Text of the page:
Aug 2003 Journal

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Film knight

Sir Alexander Korda strode like a colossus across the inter-war and immediate post-war history of the infant British film industry - the country's only film mogul. He produced films infused with British patriotism - even jingoism - often as a coded riposte, couched in historical allegory, to the looming fascist threat from Continental Europe. Ironically, these most British of films were crafted by teams which included writers, cameramen, set designers, musical soundtrack composers and costume-makers who, like Korda, were refugee Hungarian Jews.

Professor Greg Walker of the University of Leicester guided an enthralled audience, invited by the Institute for Jewish Policy Research, the Parkes Centre at the University of Southampton and the Jewish Council for Racial Equality, through a fascinating debate on Korda's 'Englishness and Jewishness'.

Born Sando Laslo Kelner, a village child, Korda attended a Jewish primary school and was brought up in a Jewish cultural environment. Following the death of his father, in the early 1900s he moved to school in Budapest, 'a city profoundly Jewish in character', where he changed his name from Kelner to Korda, and then from Sandor to Alexander. Having lived a Jewish communal life, according to Professor Walker, his Jewishness was by no means a marginal influence. Yet he denied his ethnic origins. Korda's identity was always somewhat 'ill defined' as he chose to manipulate his origins to suit his current needs.

Korda had begun his film career in Budapest, writing scripts and directing a film each year from 1914 to 1919. When he migrated to Vienna the following year (making two films), he began to earn the reputation of a cultural chameleon. Despite little money or work, he rapidly assimilated and presented the image of a wealthy film man. For Korda the ability to assimilate, as with many other refugees, was a strategic move, particularly in an image-conscious industry. He followed a similar path in Berlin in 1923, making five films there before emigrating to Hollywood in 1927.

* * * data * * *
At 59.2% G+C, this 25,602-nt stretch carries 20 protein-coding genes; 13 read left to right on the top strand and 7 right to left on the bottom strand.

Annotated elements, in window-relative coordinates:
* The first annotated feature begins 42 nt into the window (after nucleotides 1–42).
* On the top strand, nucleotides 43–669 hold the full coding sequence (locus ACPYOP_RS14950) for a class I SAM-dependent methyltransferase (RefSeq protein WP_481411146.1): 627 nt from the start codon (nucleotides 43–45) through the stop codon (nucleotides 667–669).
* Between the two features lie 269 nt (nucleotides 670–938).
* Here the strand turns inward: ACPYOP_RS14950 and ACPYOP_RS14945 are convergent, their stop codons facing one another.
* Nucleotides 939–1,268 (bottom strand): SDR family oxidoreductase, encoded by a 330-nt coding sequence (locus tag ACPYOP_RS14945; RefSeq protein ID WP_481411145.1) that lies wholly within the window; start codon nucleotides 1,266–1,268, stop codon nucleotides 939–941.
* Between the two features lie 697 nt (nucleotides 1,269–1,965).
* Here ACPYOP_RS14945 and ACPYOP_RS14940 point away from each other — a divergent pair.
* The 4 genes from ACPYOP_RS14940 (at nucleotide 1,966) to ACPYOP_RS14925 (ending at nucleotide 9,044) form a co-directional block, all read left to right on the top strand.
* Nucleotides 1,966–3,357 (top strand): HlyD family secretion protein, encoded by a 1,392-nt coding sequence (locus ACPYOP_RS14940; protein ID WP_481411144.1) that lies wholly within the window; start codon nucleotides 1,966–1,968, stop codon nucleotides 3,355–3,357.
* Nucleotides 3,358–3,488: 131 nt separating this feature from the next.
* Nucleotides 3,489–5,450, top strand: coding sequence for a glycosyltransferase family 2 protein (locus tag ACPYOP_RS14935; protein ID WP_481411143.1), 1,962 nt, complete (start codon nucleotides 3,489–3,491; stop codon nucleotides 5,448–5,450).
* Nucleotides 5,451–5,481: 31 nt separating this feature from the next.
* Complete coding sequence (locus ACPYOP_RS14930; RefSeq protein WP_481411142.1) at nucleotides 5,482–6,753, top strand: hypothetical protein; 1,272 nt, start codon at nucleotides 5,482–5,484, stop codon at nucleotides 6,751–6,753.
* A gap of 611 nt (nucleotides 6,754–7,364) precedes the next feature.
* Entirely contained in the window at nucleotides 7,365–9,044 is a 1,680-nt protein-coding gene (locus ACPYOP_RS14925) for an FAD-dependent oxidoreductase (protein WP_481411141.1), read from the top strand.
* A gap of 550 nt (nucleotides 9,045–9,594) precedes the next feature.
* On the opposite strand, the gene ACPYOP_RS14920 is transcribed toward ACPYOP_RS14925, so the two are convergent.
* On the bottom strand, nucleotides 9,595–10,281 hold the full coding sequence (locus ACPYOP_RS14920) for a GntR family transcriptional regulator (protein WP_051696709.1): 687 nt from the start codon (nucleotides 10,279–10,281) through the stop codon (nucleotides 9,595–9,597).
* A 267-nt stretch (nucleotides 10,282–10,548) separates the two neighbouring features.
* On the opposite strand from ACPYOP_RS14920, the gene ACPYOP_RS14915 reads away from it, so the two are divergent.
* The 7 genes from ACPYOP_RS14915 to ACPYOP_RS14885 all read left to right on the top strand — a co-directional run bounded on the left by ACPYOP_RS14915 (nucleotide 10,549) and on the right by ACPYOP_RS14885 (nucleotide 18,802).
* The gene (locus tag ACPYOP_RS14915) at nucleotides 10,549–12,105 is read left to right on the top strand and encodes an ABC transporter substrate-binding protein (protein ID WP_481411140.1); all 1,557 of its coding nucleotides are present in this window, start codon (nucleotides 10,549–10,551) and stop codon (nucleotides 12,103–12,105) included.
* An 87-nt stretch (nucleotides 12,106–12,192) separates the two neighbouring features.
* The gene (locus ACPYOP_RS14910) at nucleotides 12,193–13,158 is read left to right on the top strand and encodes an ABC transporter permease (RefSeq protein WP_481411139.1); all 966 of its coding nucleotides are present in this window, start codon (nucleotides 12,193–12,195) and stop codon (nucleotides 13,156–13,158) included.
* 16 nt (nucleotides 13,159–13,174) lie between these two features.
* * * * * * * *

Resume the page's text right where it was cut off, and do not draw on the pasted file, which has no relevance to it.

In 1931 Korda arrived in London, having apparently left all his Jewishness behind him. Perhaps in Britain there was too ready an acceptance of his downgrading his former religious identity. Yet Korda always remained generous to his fellow Hungarian refugees.

Director, screenwriter, producer and executive producer at one time or another, Korda produced an amazing string of 51 films, including The Private Life of Henry VIII, which won an Oscar for Charles Laughton and virtually revived the home film industry of the 1930s. He went on to make such classics as Catherine the Great, The Scarlet Pimpernel, Sanders of the River, Things to Come, Fire Over England and Storm in a Teacup.

After a second interlude in Hollywood, from 1940 to 1942, he returned to London in 1943 to make some of the most memorable of British films, including The Shop at Sly Corner and An Ideal Husband (1947), Anna Karenina and The Winslow Boy (1948), The Third Man (1949), and The Happiest Days of Your Life, his last film in 1950.

Korda's films of the 1930s displayed a distinct humanitarianism, several of them containing anti-fascist motifs. He portrayed England as a country standing above and against a fascist threat and favoured rearmament. An historical film calling for naval ships was a plea for an expansion of the RAF. Likewise, Leslie Howard's unforgettable Scarlet Pimpernel, smuggling people out of revolutionary France, mirrored SAS special operations.

Professor Walker believed that Korda 'should be taken more seriously as a political film maker'. Though Korda made pro-refugee and anti-fascist films while denying his own Jewish ancestry, Professor Walker saw both his Jewishness and his adopted Englishness as essential to his work. Indeed, he formed an alliance with Winston Churchill and other 'little Englanders'. Paradoxically, it seems that, as a foreigner, Korda picked up the essence of Britain's national culture and was able to present it on the screen to the British with great conviction .
Ronald Channing

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